Despite my traditional values, I have been labeled a "liberal" for my decisions, comments, and practices to reduce the number of kids incarcerated. I abhor the use of detention in many circumstances, which for some that makes me "soft" on crime. The word "soft" will get you that dirty "L" word every time.

I have been blessed to have lived from coast to coast in 10 cities in between – that’s a lot of people of differing races, cultures, religions and social circumstances. After a short stint in the Navy and a college degree, I spent 10 years on the streets of Atlanta as a parole officer, later chief, and left as a deputy director. In between I got my Masters and a law degree.

It’s rather humbling to experience the streets first hand, to see poverty, drugs and crime up close. I have been shot at, thrown through a wall, experienced many foot chases and fistfights with fugitives. On occasion I have pointed a gun at someone's chest and with the help of various expletives (you have to let them know you are crazy enough to pull the trigger) they dropped to the ground. I have been to a lot of rodeos in my 52 years on this earth.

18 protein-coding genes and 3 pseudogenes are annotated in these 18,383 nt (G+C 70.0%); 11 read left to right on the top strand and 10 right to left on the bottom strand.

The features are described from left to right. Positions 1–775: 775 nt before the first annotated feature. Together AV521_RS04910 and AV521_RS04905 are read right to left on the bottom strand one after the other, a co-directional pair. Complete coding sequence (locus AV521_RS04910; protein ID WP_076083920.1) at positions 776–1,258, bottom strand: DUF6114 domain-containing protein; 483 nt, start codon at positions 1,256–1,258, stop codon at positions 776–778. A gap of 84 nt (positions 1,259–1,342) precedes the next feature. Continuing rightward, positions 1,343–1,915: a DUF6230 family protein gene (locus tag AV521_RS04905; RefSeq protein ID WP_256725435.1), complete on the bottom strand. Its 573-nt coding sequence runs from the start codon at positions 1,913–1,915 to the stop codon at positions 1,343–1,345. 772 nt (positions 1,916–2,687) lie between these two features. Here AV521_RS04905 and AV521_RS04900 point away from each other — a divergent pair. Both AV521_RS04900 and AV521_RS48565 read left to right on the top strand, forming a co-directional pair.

Despite my diverse background, I find it interesting how a single issue can get you labeled. Oddly enough, it's not the "L" word that bothers me. I know many with liberal political and social points of view I call my friend and enjoy their dialogue. They help me to develop an accepting attitude necessary for peaceful co-existence -- not to mention helping to balance my own points of view.

What’s interesting is that most of my so-called “L” friends were also raised with the same traditional “All-American” values -- and like me, passed them on to their children.  Nope, it’s the word "soft" that confounds me.

So I take my Mom's advice and seek refuge in what I do know, and receive the criticism for what it’s worth -- nothing. Otherwise, I let them rent space in my head.

My Mom is not a college graduate, though you wouldn't know it talking to her. She is well read and can engage a conversation with the most educated and experienced. She dedicated her life to her husband and children. She made sure my Dad excelled in his career. She made sure her four children graduated from college.

Mom once asked me, "Do you want to be a nobody?"

I replied with the obvious "no."  "Then be ready to be criticized and laughed at," she said.

Seeing a perplexed look on my face, Mom landed the verbal punch by paraphrasing Aristotle, "A nobody is one who does nothing to avoid criticism."

So here are a few things I do know and can take refuge in since implementing detention reform using the Annie E. Casey's JDAI model:

  • 65 percent decrease in average daily detention population;
  • 36 percent reduction in average length of stay;
  • 25 percent fewer commitments to state custody;
  • 1 percent re-arrest rate for those released on alternatives to detention;
  • 63 percent fewer petitions filed;
  • 57 percent reduction in the average daily detention population of youth of color;
  • 47 percent reduction in youth of color commitments.
  • 73 percent decrease in school arrests;
  • 70 percent fewer weapons on campus; and
  • 24 percent increase in graduation rates.